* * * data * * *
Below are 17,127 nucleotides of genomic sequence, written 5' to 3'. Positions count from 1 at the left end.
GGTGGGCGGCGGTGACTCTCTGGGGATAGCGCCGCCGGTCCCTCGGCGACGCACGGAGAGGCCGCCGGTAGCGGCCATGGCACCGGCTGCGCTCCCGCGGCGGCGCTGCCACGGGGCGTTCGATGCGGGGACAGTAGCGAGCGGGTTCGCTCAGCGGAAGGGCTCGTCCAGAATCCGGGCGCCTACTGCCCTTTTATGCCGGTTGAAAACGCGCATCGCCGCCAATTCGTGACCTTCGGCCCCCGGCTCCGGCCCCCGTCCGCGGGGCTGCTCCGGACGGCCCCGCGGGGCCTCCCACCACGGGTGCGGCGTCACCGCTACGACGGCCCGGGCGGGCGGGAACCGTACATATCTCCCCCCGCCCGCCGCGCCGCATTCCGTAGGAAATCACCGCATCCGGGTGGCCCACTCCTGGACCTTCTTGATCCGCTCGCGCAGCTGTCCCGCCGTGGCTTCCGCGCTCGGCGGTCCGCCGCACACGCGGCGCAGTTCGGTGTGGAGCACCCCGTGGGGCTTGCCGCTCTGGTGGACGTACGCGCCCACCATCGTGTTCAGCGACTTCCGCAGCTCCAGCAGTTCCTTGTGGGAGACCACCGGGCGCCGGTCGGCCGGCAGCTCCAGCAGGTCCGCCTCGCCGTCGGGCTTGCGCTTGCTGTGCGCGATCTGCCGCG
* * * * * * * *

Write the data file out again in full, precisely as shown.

Below are 17,127 nucleotides of genomic sequence, written 5' to 3'. Positions count from 1 at the left end.
GGTGGGCGGCGGTGACTCTCTGGGGATAGCGCCGCCGGTCCCTCGGCGACGCACGGAGAGGCCGCCGGTAGCGGCCATGGCACCGGCTGCGCTCCCGCGGCGGCGCTGCCACGGGGCGTTCGATGCGGGGACAGTAGCGAGCGGGTTCGCTCAGCGGAAGGGCTCGTCCAGAATCCGGGCGCCTACTGCCCTTTTATGCCGGTTGAAAACGCGCATCGCCGCCAATTCGTGACCTTCGGCCCCCGGCTCCGGCCCCCGTCCGCGGGGCTGCTCCGGACGGCCCCGCGGGGCCTCCCACCACGGGTGCGGCGTCACCGCTACGACGGCCCGGGCGGGCGGGAACCGTACATATCTCCCCCCGCCCGCCGCGCCGCATTCCGTAGGAAATCACCGCATCCGGGTGGCCCACTCCTGGACCTTCTTGATCCGCTCGCGCAGCTGTCCCGCCGTGGCTTCCGCGCTCGGCGGTCCGCCGCACACGCGGCGCAGTTCGGTGTGGAGCACCCCGTGGGGCTTGCCGCTCTGGTGGACGTACGCGCCCACCATCGTGTTCAGCGACTTCCGCAGCTCCAGCAGTTCCTTGTGGGAGACCACCGGGCGCCGGTCGGCCGGCAGCTCCAGCAGGTCCGCCTCGCCGTCGGGCTTGCGCTTGCTGTGCGCGATCTGCCGCG